happy2bmommyof3 wrote:Hi, I am considering switching to MFW. I have been considering going to my own Charlotte Mason program for the reasons of combining and affordability with using library resources (we have a great library system where I am), but in my research MFW keeps coming up and I like the affordability of the program as well...still trying to figure out how it works...
I will be wanting to combine a 4th grader and a 1st grader. Is that easily done? I will also have one in K...not sure if she could be added in as well.
MFW has books, activities, and educational videos for a wide range of ages from ECC and up, so that makes it very easy to combine multiple ages. (Flexibility is a key word in MFW!) Your K and 1st graders would just do the phonics/reading and maybe math portions of their age-appropriate programs, and then do the parts of ECC (or whichever year you start with) that apply to them as part of your "group work" with everyone together. So they would listen to many of the read-alouds, the Bible readings, books and videos from Book Basket, participate in the cooking activities, many of the crafts/hands-on activities that come up, and some of the science (especially nature walks which are scheduled every week). And yes, your K and 1st graders can have their own 3-ring binders for notebooking in the history program, too. The student pages in MFW are wonderful for really personalizing their learning, since each child will have their own ability and style preferences to put their own special touches in it.
Sometimes you'll have a younger child who just isn't interested in, or doesn't have the attention span for, listening to everything you're doing with the older child. That's okay. It's age-appropriate. You know best when it's a character training issue that needs dealt with vs. a normal age issue.
When this happens, younger child can play with some manipulatives like what MFW sells for that age group, play dough, do a coloring page, etc. or just play. There will be times when your K and 1st grader play together while you work 1-on-1 with the 4th grader, but I would still try to include them as much as you can because there's a good bit they can do along with older siblings in MFW.
One thing I've had my younger gal do at times during "group work" that might be too much for her is to watch an age-appropriate educational video. It might be one we already own (Signing Time or LeapFrog, or this week it might be A Charlie Brown Thanksgiving). Or it might a video that we got from the Book Basket list that's related to the topic we're studying in history or science, but it's animated so younger child doesn't realize she's still doing "school" even though she's not at the table with older sisters.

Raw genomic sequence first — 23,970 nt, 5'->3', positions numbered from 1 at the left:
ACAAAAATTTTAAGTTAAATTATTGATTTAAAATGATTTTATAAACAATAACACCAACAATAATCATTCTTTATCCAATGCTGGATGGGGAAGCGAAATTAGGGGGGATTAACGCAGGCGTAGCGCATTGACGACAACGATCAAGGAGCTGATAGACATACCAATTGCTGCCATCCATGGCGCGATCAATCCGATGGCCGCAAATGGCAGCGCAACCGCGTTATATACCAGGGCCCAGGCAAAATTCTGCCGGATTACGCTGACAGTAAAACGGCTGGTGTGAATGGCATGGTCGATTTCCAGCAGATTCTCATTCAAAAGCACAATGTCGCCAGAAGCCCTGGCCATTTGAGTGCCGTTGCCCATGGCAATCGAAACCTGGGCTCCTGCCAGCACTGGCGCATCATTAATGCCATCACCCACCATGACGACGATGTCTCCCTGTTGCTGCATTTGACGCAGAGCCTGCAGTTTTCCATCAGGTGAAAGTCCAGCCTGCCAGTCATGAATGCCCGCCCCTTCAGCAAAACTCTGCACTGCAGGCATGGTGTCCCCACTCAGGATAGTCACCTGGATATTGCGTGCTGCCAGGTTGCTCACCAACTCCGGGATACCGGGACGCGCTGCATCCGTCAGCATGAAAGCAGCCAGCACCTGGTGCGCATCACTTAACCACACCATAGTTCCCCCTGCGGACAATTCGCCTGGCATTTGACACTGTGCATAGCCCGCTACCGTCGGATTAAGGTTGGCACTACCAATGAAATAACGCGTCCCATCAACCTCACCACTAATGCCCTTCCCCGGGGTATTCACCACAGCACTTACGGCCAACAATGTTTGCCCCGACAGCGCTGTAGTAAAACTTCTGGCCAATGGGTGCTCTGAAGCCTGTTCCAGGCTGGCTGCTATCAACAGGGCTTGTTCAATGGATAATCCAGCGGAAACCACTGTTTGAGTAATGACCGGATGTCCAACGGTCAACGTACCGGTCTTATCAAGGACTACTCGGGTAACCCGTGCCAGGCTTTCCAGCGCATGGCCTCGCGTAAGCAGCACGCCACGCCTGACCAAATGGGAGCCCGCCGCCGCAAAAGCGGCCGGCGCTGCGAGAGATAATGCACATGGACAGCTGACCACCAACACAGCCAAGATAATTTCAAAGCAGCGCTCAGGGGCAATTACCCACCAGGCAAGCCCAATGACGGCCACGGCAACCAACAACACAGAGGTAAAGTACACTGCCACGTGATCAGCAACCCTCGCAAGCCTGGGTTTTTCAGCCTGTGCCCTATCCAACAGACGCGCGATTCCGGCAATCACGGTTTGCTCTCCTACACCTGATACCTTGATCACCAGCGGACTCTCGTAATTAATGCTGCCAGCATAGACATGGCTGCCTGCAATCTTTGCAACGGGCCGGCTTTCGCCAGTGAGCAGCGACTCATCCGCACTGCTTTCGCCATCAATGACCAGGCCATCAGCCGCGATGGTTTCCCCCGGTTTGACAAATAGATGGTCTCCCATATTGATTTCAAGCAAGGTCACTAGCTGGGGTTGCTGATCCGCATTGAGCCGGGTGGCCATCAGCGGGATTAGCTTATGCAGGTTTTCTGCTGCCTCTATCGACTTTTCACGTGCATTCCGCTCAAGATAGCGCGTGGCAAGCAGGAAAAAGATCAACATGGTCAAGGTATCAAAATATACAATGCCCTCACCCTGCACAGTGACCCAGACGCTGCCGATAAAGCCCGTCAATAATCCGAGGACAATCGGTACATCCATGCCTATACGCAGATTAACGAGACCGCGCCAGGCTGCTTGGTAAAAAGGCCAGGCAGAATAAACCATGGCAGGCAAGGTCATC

One example I'm thinking of is the Nest videos... they have a lot that pop up on Book Basket from time to time. Magic School Bus or Reading Rainbow are good, as well.
We've scheduled our days a couple different ways over the years, depending on the season. *My* preference has usually been to have us all do our "together" stuff first thing in the morning, then the older ones who can do more independent work go off to do their stuff while I do 1-on-1 work with the younger one. At other times they've done their individual work first while I work with the younger, and then we come back together later for our "together" stuff. You'll just have to figure out which way works best for you. If you have an early riser who needs their love bank filled early in the morning, that might be a good time to do that child's 1-on-1 stuff before bringing everyone together for group work. Or, you might have one who naps in the afternoon and find that to be the best time to do group work. It'll look different from one family to the next, but either way, I find it easier than having to go back and check/followup on every
subject for every
child individually because everyone's working separately. (By necessity, each child will always have their own level of math and LA, of course.)
Not sure if any of that is what you're looking for, but that's how MFW multi-age learning works at our house.
I think David actually has a conference CD where he talks about this topic, too. Let's see... Hhmm, the one I'm looking for isn't on the Workshop CDs page of this site (which is here, btw: http://www.mfwbooks.com/workshops.htm
) The one I'm looking for is called "Multilevel Teaching at the Elementary Level" and is listed in the Archives on this page: http://board.mfwbooks.com/viewtopic.php?f=8&t=3234
But I see that when you link to Rhino Technologies, it says that title isn't found.
MFW staff know anything about this?